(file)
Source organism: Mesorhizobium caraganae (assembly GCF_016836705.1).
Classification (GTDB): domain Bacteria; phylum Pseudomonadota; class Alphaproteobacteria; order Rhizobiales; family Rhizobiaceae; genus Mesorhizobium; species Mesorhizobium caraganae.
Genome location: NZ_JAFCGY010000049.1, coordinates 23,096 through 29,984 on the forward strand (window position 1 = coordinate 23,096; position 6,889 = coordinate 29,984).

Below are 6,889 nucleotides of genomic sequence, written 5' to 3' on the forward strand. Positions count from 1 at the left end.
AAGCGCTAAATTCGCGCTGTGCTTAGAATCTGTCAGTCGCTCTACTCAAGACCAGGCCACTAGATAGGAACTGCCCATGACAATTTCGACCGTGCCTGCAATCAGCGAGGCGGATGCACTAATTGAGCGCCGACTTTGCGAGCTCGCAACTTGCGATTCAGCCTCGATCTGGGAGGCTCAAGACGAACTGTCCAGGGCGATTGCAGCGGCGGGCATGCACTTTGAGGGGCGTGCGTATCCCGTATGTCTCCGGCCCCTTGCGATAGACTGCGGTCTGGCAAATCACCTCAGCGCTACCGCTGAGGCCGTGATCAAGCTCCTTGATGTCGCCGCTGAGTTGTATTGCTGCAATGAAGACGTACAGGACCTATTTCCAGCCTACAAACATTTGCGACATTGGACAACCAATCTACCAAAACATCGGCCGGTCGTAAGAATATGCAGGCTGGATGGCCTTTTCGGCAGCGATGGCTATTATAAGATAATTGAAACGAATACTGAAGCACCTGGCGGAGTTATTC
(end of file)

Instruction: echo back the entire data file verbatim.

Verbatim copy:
Source organism: Mesorhizobium caraganae (assembly GCF_016836705.1).
Classification (GTDB): domain Bacteria; phylum Pseudomonadota; class Alphaproteobacteria; order Rhizobiales; family Rhizobiaceae; genus Mesorhizobium; species Mesorhizobium caraganae.
Genome location: NZ_JAFCGY010000049.1, coordinates 23,096 through 29,984 on the forward strand (window position 1 = coordinate 23,096; position 6,889 = coordinate 29,984).

Below are 6,889 nucleotides of genomic sequence, written 5' to 3' on the forward strand. Positions count from 1 at the left end.
AAGCGCTAAATTCGCGCTGTGCTTAGAATCTGTCAGTCGCTCTACTCAAGACCAGGCCACTAGATAGGAACTGCCCATGACAATTTCGACCGTGCCTGCAATCAGCGAGGCGGATGCACTAATTGAGCGCCGACTTTGCGAGCTCGCAACTTGCGATTCAGCCTCGATCTGGGAGGCTCAAGACGAACTGTCCAGGGCGATTGCAGCGGCGGGCATGCACTTTGAGGGGCGTGCGTATCCCGTATGTCTCCGGCCCCTTGCGATAGACTGCGGTCTGGCAAATCACCTCAGCGCTACCGCTGAGGCCGTGATCAAGCTCCTTGATGTCGCCGCTGAGTTGTATTGCTGCAATGAAGACGTACAGGACCTATTTCCAGCCTACAAACATTTGCGACATTGGACAACCAATCTACCAAAACATCGGCCGGTCGTAAGAATATGCAGGCTGGATGGCCTTTTCGGCAGCGATGGCTATTATAAGATAATTGAAACGAATACTGAAGCACCTGGCGGAGTTATTC